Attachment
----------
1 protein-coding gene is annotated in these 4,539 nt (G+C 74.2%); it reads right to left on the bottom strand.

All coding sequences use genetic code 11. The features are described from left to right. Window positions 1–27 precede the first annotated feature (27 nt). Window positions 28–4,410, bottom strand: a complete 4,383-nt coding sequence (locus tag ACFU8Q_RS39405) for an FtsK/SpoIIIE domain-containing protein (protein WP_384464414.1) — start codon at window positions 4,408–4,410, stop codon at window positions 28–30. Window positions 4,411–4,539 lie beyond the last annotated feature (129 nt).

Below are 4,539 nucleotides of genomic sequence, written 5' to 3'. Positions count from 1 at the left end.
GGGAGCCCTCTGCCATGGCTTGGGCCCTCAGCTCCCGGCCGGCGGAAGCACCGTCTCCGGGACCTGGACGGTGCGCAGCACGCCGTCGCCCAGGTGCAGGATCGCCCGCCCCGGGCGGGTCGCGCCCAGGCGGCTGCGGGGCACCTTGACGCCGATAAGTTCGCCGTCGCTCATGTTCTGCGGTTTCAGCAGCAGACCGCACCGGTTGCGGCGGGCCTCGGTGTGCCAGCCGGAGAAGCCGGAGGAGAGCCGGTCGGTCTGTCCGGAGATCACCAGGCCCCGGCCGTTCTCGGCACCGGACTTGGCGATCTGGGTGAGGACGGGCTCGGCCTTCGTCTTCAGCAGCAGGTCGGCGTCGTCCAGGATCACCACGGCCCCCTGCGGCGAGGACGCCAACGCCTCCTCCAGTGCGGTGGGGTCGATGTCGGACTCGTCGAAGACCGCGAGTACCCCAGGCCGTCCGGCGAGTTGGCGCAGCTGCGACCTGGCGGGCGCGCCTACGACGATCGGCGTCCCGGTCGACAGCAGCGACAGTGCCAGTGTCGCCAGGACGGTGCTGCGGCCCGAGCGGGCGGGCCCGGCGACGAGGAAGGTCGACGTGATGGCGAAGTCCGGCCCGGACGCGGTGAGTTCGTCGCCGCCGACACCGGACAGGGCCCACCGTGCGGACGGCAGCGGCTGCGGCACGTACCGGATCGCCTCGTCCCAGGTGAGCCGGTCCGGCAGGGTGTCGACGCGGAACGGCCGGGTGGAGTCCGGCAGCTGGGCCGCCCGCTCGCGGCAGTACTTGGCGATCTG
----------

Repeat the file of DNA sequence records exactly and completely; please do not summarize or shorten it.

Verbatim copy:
1 protein-coding gene is annotated in these 4,539 nt (G+C 74.2%); it reads right to left on the bottom strand.

All coding sequences use genetic code 11. The features are described from left to right. Window positions 1–27 precede the first annotated feature (27 nt). Window positions 28–4,410, bottom strand: a complete 4,383-nt coding sequence (locus tag ACFU8Q_RS39405) for an FtsK/SpoIIIE domain-containing protein (protein WP_384464414.1) — start codon at window positions 4,408–4,410, stop codon at window positions 28–30. Window positions 4,411–4,539 lie beyond the last annotated feature (129 nt).

Below are 4,539 nucleotides of genomic sequence, written 5' to 3'. Positions count from 1 at the left end.
GGGAGCCCTCTGCCATGGCTTGGGCCCTCAGCTCCCGGCCGGCGGAAGCACCGTCTCCGGGACCTGGACGGTGCGCAGCACGCCGTCGCCCAGGTGCAGGATCGCCCGCCCCGGGCGGGTCGCGCCCAGGCGGCTGCGGGGCACCTTGACGCCGATAAGTTCGCCGTCGCTCATGTTCTGCGGTTTCAGCAGCAGACCGCACCGGTTGCGGCGGGCCTCGGTGTGCCAGCCGGAGAAGCCGGAGGAGAGCCGGTCGGTCTGTCCGGAGATCACCAGGCCCCGGCCGTTCTCGGCACCGGACTTGGCGATCTGGGTGAGGACGGGCTCGGCCTTCGTCTTCAGCAGCAGGTCGGCGTCGTCCAGGATCACCACGGCCCCCTGCGGCGAGGACGCCAACGCCTCCTCCAGTGCGGTGGGGTCGATGTCGGACTCGTCGAAGACCGCGAGTACCCCAGGCCGTCCGGCGAGTTGGCGCAGCTGCGACCTGGCGGGCGCGCCTACGACGATCGGCGTCCCGGTCGACAGCAGCGACAGTGCCAGTGTCGCCAGGACGGTGCTGCGGCCCGAGCGGGCGGGCCCGGCGACGAGGAAGGTCGACGTGATGGCGAAGTCCGGCCCGGACGCGGTGAGTTCGTCGCCGCCGACACCGGACAGGGCCCACCGTGCGGACGGCAGCGGCTGCGGCACGTACCGGATCGCCTCGTCCCAGGTGAGCCGGTCCGGCAGGGTGTCGACGCGGAACGGCCGGGTGGAGTCCGGCAGCTGGGCCGCCCGCTCGCGGCAGTACTTGGCGATCTG